Friday, October 28, 2011

Get Your MLA On

Wednesday, October 26, 2011

Road Trip, anyone?

Dr. Christine Pappas of ECU's Political Science department will be taking a van of students to Norman on Thursday to hear Ayaan Hirsi Ali speak. Click here to learn more about the speaker and why some of us think some of you might be interested in going. Contact Dr. Pappas if you'd like to tag along (thank you Dr. Murphy for the heads up).

Tuesday, October 25, 2011

Monday, October 24, 2011


Saturday, October 22, 2011

You Are Not in Control of Your Own Thinking

Daniel Kahneman
According to a recently published essay (Oct. 20, 211) in the New York Times by columnist David Brooks, the research Nobel-prize winner Daniel Kahneman is now publishing will be remembered hundreds of years from now.  Among other things, Kahneman challenges the notion that people "are mostly rational agents" who "have control over the most important parts of their own thinking."   Kahneman's research may change the way you view literature, writing, morality, and the way we learn about  (and teach) all of these things.

Click here to learn more about what Kahneman has to say about the relationship between thought, emotion, human nature, bias, behavior, and the importance of working with people you disagree with.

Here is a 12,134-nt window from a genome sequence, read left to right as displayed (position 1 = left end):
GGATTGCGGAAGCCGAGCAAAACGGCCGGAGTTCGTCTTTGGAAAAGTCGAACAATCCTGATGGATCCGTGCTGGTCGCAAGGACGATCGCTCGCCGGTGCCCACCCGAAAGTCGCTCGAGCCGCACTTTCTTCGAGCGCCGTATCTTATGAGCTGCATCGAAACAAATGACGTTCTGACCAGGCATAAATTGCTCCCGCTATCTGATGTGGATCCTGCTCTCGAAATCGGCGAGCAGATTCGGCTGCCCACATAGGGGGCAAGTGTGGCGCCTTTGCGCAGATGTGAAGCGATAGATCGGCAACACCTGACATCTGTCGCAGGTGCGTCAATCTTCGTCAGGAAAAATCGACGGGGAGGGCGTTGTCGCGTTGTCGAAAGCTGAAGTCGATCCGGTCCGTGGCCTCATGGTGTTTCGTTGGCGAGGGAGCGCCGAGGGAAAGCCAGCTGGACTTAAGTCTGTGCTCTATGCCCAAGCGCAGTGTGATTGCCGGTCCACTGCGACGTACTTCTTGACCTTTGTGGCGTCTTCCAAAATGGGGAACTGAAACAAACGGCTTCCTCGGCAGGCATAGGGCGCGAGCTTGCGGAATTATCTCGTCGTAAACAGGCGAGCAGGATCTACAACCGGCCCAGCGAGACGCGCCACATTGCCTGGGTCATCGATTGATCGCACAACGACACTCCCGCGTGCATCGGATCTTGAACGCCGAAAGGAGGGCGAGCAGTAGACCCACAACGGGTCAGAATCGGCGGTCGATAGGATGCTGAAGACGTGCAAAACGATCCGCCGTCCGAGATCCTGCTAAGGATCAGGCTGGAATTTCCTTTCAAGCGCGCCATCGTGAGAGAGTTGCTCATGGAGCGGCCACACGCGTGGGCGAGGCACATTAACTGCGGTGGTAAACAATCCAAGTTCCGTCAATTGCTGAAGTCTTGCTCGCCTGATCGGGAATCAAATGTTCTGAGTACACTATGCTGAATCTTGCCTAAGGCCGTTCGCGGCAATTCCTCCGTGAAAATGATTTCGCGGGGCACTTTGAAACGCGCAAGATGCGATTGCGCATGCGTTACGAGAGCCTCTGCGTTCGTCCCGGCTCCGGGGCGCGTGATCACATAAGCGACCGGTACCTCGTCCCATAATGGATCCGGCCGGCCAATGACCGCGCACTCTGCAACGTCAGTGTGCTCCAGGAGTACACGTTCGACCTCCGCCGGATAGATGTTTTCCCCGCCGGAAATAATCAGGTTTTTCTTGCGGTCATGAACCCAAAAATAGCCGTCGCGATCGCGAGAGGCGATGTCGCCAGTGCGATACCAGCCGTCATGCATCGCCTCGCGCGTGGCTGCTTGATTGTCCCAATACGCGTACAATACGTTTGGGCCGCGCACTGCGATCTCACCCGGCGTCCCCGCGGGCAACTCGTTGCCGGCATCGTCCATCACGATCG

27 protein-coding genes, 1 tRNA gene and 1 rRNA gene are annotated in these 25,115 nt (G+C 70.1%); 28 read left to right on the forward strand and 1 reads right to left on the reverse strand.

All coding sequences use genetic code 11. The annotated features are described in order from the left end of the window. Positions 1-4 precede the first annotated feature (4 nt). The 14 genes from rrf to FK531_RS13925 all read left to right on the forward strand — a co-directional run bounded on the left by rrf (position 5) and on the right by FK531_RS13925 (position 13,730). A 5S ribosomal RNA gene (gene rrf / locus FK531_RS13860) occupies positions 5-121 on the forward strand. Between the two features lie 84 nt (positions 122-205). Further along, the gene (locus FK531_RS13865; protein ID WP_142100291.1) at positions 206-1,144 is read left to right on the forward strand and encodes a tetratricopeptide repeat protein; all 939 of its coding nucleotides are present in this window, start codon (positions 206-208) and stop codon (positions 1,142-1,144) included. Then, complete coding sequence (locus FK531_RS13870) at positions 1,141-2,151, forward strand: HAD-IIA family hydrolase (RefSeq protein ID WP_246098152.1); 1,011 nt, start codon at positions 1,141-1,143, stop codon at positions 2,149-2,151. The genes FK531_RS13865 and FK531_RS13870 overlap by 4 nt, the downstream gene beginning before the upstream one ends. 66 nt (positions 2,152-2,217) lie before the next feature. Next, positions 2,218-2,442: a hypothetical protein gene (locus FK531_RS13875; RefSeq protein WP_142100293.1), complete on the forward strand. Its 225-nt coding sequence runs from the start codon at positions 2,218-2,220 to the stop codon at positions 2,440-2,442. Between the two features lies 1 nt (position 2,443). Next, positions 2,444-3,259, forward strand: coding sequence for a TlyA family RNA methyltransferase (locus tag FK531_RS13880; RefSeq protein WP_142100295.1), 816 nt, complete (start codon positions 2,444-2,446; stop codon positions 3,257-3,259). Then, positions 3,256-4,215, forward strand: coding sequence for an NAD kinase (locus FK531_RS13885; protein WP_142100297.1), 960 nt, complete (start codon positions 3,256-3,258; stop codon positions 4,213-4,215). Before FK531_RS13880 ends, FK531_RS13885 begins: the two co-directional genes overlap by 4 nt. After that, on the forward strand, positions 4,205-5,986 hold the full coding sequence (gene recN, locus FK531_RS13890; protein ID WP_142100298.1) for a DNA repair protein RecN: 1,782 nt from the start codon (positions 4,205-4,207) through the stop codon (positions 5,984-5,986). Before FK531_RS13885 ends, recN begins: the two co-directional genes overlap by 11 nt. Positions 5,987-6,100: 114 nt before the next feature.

Literature Fights Evil?

Evil or Antidote to Evil?
In the "The End of Evil?," published on Slate September 30, 2011 (and recommended to us by Dr. Davis--thanks!), Ron Rosenbaum discusses recent research by neuroscientists who suggest that there "evil" is better understood as a "lack of empathy."  As readers of this website already know, many supporters of literary study in the schools (including Martha Nussbaum) argue that its value lies its ability to promote empathy in students.  In that sense, it could be argued that studying literature is a way to fight evil (or what has been traditionally thought of as evil).

Rosenbaum seems to think that the neuroscientists' view of evil is overly deterministic.  If evil (or lack of empathy) is a matter of neurons,   he suggests, then human actors have no "moral agency."  Click here to read Rosenbaum's article and let us know what you think.

From the "It's a Small World" department:  One of the neuroscientists Rosenbaum cites is Simon Baron-Cohen, cousin of Sacha Baron-Cohen, the infamous British star of the Da Ali G Show, Borat, and Bruno. The connection inspires this question: Does Sacha's comedy encourage empathy or weaken it?

Wednesday, October 19, 2011

Monday, October 17, 2011

Jason Murray: 2011 Crazy Horse Educator of the Year

Dr. McMahon writes:
Crazy Horse Memorial (model in foreground) in South Dakota
"Many of you already know our new Assistant Professor of English, Dr. Jason Murray. He is a graduate of ECU.

"What you may not know is that Dr. Murray was recently recognized as 2011 Crazy Horse Educator of the Year for his work teaching at the Indian University of North America.

"We are so pleased to count Dr. Murray as a member of the East Central University faculty. Our students are fortunate to have such a talented and caring teacher.  And we, his colleagues in the Department of English and Languages, are terrifically proud of his achievement.